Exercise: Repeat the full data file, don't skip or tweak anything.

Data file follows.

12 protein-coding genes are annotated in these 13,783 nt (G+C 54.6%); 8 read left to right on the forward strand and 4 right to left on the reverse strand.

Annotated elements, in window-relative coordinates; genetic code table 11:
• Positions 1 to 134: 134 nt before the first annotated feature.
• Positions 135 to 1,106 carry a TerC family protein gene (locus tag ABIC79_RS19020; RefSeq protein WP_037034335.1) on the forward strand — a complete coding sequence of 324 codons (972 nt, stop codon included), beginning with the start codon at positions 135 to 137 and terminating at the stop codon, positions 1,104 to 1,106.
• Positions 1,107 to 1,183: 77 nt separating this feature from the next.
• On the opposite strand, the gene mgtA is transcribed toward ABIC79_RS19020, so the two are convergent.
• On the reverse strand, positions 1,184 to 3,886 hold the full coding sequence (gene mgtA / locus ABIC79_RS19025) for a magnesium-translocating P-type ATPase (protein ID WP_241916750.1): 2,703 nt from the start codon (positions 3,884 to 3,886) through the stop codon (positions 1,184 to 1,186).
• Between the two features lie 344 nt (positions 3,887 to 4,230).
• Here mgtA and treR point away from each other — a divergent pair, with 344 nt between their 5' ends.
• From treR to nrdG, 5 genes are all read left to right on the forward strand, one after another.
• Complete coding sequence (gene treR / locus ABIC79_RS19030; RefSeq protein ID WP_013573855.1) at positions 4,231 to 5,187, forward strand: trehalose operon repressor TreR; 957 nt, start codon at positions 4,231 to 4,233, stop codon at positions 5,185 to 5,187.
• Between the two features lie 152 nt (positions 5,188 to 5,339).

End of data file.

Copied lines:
12 protein-coding genes are annotated in these 13,783 nt (G+C 54.6%); 8 read left to right on the forward strand and 4 right to left on the reverse strand.

Annotated elements, in window-relative coordinates; genetic code table 11:
• Positions 1 to 134: 134 nt before the first annotated feature.
• Positions 135 to 1,106 carry a TerC family protein gene (locus tag ABIC79_RS19020; RefSeq protein WP_037034335.1) on the forward strand — a complete coding sequence of 324 codons (972 nt, stop codon included), beginning with the start codon at positions 135 to 137 and terminating at the stop codon, positions 1,104 to 1,106.
• Positions 1,107 to 1,183: 77 nt separating this feature from the next.
• On the opposite strand, the gene mgtA is transcribed toward ABIC79_RS19020, so the two are convergent.
• On the reverse strand, positions 1,184 to 3,886 hold the full coding sequence (gene mgtA / locus ABIC79_RS19025) for a magnesium-translocating P-type ATPase (protein ID WP_241916750.1): 2,703 nt from the start codon (positions 3,884 to 3,886) through the stop codon (positions 1,184 to 1,186).
• Between the two features lie 344 nt (positions 3,887 to 4,230).
• Here mgtA and treR point away from each other — a divergent pair, with 344 nt between their 5' ends.
• From treR to nrdG, 5 genes are all read left to right on the forward strand, one after another.
• Complete coding sequence (gene treR / locus ABIC79_RS19030; RefSeq protein ID WP_013573855.1) at positions 4,231 to 5,187, forward strand: trehalose operon repressor TreR; 957 nt, start codon at positions 4,231 to 4,233, stop codon at positions 5,185 to 5,187.
• Between the two features lie 152 nt (positions 5,188 to 5,339).